I have always been a fan of Bisque anything – crab, lobster, tomato. It’s another of those wonderful French things with lots of cream. A while back I came across a recipe for Crab Bisque on William Sonoma’s website (another of my favorite things – William Sonoma anything!) I’ve had the recipe for a while now, but every time I read it, it seemed like a lot of work to obtain a pound or so of crab meat. Yeah, I know, good food isn’t fast food. The soup itself didn’t cook long, which struck me as odd. I thought about my family, and what their particular tastes are – I know what works and what will get a turned up nose. So I decided to do a little tweaking, and the results were wonderful! My non-fish eater ate it gladly and my beloved husband had seconds! Yay! So tonight I’ve decided to post both recipes – take your pick.
To round out what I considered to be a sumptuous meal, I served my bisque with warm, fresh-baked bread slathered with sweet, creamy butter and a simple salad of romaine leaves with a handful of grape tomatoes.
First up – the original – the inspiration
Crab Bisque – William Sonoma
1 Tablespoon unsalted butter
1 Tablespoon canola or grapeseed oil
3 large shallots, minced
5 cups fish stock
2 cups heavy cream
Kosher salt and freshly ground white pepper, to taste
1 lb (approximately) crabmeat, picked over for shell fragments (about 3 to 4 cups)
1⁄2 cup dry sherry, dry Marsala or Madeira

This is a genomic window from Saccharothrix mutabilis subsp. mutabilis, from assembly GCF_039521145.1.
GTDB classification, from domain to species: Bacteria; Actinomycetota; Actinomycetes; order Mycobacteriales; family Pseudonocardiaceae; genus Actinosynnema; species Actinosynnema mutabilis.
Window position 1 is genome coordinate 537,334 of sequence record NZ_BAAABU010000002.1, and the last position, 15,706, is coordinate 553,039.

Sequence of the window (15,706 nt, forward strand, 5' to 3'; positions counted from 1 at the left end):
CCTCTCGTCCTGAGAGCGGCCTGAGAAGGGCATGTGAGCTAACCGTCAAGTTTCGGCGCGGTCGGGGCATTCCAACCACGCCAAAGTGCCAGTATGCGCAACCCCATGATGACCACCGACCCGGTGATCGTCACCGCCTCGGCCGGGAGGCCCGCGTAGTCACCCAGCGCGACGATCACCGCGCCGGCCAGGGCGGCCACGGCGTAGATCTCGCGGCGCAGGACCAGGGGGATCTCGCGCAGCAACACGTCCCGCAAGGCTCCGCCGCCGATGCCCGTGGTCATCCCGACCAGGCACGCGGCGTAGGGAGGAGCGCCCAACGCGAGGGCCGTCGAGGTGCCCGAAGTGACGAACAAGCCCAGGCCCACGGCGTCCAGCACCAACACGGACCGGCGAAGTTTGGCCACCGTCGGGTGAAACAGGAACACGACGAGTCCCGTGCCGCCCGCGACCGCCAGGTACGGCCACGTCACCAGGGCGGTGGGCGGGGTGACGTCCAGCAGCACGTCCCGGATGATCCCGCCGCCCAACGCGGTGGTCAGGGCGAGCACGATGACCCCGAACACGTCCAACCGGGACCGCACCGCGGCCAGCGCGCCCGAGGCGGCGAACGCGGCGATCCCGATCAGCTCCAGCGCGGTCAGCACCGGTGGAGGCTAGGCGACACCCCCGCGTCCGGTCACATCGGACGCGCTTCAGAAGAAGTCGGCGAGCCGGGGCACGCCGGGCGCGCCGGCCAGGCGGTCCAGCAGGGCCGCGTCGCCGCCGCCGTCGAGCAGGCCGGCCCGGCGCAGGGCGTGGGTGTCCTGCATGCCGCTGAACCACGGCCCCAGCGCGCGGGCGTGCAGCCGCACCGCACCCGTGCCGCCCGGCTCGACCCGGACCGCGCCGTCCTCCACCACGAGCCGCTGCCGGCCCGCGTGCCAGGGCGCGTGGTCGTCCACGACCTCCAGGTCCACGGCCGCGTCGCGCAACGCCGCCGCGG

Minced fresh tarragon or flat-leaf parsley for garnish
The best-tasting crabmeat comes from crabs you cook yourself. If you have access to live crabs, use them to make this bisque. Two 2-lb. Dungeness crabs or eight to ten hard-shelled blue crabs will yield about 1 lb. of crabmeat. You can also buy cooked crabs and extract the meat. Fresh lump crabmeat is the next-best option, especially if you are short on time; look for it at fish markets.
In a large soup pot over medium heat, melt the butter with the oil. Add the shallots and sauté until translucent, 2 to 3 minutes. Add the stock and cream, and season with kosher salt and white pepper. Bring to a simmer.
Reduce the heat to low and stir in the crabmeat. Cook until heated through, about 5 minutes. Stir in the sherry and heat for 2 to 3 minutes. Taste and adjust the seasonings. Ladle the soup into warmed shallow bowls and garnish with tarragon. Serve immediately.
And now my take –
Crab Bisque Made Simple
1 Tablespoon Butter
1 Tablespoon Olive Oil
2 large shallots, minced
3 Cups Chicken Broth
2 cups heavy cream
Kosher salt to taste
White Pepper to taste
1/8 teaspoon Cayenne Pepper
1/8 teaspoon Sweet Hungarian Paprika
8 ounces lump crab; in the refrigerated seafood section
8 ounces crab claw meat; in the refrigerated seafood section
1 tablespoon minced roasted garlic
1/4 cup dry sherry
1/4 cup Marsala
Fresh Ground Pepper at serving, if desired
In a large soup pot over medium heat, melt the butter with the oil. Add the shallots and sauté until translucent, 2 to 3 minutes. Add the broth and cream, and season with kosher salt and white pepper. Bring to a simmer.
Reduce the heat to low and stir in the crabmeat. Add Cayenne, paprika and garlic. Gently stir to blend.
Simmer, stirring occasionally, for about 30 minutes. Stir in the sherry and wine and simmer for about 10 minutes longer. Taste and adjust the seasonings. Ladle the soup into warmed shallow bowls and garnish with fresh pepper if desired. Serve immediately.
Next time, I might use fresh crab as you end up with bigger pieces, but overall it was delicious.